Oh man! Oh hi!! It feels like my heart is bursting just to be back here writing. Just sitting here for awhile typing words onto a blank page in my new beautiful home with HGTV muted in the background and a candle that smells deliciously of cactus (!) on the table. Blogging has always been my way to escape. I turned to this platform at a very young age. I was about 13 or 14 when I first did a program at Columbia University and I was introduced to the magic that is blogging. Being able to post my words in real time and then share them with the entire world is both terrifying, but also completely magical. It’s the difference between seeing a friend in real life and via FaceTime, both are “real” per say, but later allows you a little more distance, a tad bit more space for self-reflection.
Recently my heart has been pulsing with words, but I haven’t given it any space to allow them to hit the page. I’ve been transitioning between cities – New York to Boston – transitioning between counting days and having 97 days of sobriety, and transitioning from living with my ex-girlfriend to living completely alone. Lots of transition, and little time. My days have felt like they’ve been flying by. Maybe it’s true what they say, when you’re having fun time flies. I feel like I’ve never experienced that before though. Time usually doesn’t skip by, it lags. I remember feeling like everyday over the summer took forever to finish. I couldn’t see through them, I could only sit in them. Today and yesterday and the day before that flew by. I’m busy trying to check off a busy to-do list, making new, encouraging, loving friends, and reminding myself that self-care actually has to come first.
Whenever I get super passionate about something I tend to talk super fast. I’ve had a bunch of moments with new friends recently where I feel like I can’t get the words out any fast, so much so that sometimes I forget how much information can be conveyed between he lines. Sometimes I don’t need to say it all. Sometimes silence is another way to say, “I’m okay,” or, “space would be nice.” When it comes to boundaries I’m just trying to figure out what I ask for and what I let God do for me. Everything? Some things? Sitting on my meditation mat this morning I asked for His help and the response was short, simple, “you’re okay.” And then the light fractured just perfectly on the side of Buddha’s head and my face was bathed in light and my heart which had felt tight for days, loosened. Leonard Cohen wrote, “there is a crack in everything, that is how the light gets in.” It is one of my favorite quotes. For someone who has always tried to seal up my brokenness, tape together my pieces in one giant display of OKAY-NESS, permission to be fractured is so welcome. Sometimes I just need the reminder, from friends, from strangers, from the silly love notes I purchased for myself, or the strange shadow-play outside my window. You’re okay. That’s what they all say.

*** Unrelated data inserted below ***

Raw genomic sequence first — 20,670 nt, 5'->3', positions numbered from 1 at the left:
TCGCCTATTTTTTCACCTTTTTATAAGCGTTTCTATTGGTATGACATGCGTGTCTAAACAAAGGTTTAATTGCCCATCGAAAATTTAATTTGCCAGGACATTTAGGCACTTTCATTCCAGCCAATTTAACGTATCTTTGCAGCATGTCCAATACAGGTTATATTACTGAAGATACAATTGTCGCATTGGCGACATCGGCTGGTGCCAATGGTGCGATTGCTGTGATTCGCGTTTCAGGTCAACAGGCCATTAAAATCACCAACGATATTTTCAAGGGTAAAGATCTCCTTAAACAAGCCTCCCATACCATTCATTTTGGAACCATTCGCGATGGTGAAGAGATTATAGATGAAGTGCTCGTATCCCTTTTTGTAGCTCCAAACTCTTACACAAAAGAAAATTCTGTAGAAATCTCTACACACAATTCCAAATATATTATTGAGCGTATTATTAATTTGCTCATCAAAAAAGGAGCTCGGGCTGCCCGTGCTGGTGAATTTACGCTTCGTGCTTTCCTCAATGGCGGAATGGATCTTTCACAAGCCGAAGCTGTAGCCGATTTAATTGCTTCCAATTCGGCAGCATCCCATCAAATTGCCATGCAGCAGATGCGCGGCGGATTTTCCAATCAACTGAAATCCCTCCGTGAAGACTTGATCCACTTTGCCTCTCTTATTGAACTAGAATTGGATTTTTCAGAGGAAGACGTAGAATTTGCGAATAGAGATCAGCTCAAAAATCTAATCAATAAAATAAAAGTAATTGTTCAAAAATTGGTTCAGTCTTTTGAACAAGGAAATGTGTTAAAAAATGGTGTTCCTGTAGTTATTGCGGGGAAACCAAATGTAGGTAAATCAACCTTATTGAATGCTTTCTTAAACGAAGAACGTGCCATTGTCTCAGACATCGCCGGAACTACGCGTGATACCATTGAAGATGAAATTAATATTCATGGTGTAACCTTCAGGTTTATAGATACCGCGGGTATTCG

There are so many new things surrounding me: new sheets, new furniture, a new turquoise ring that somehow fits perfectly, looks natural and glistens in just the right light. There’s new friends with new boundaries, new conversations, new days. I’m trying to spend more time between the lines: letting myself sit, breathe, and stop when I need to. Knowing that the days may feel short, but my life is long. Everything doesn’t need to be done today. What needs to be done today is a lot of caring for my heart, checking in with my tribe those that remind me how to do this thing called life, and that’s it. I stay sober. I breathe. I love. I show-up. All today. Maybe, hopefully tomorrow. What I hope for you this week is something Esther Hicks wrote:
Tell everyone you know: “My happiness depends on me, so you’re off the hook.” And then demonstrate it. Be happy no matter what they’re doing. Practice feeling good, no matter what. And before you know it, you will not give anyone else responsibility for the way you feel-and then, you’ll love them all. Because the only reason you don’t love them, is because you’re using them as your excuse to not feel good.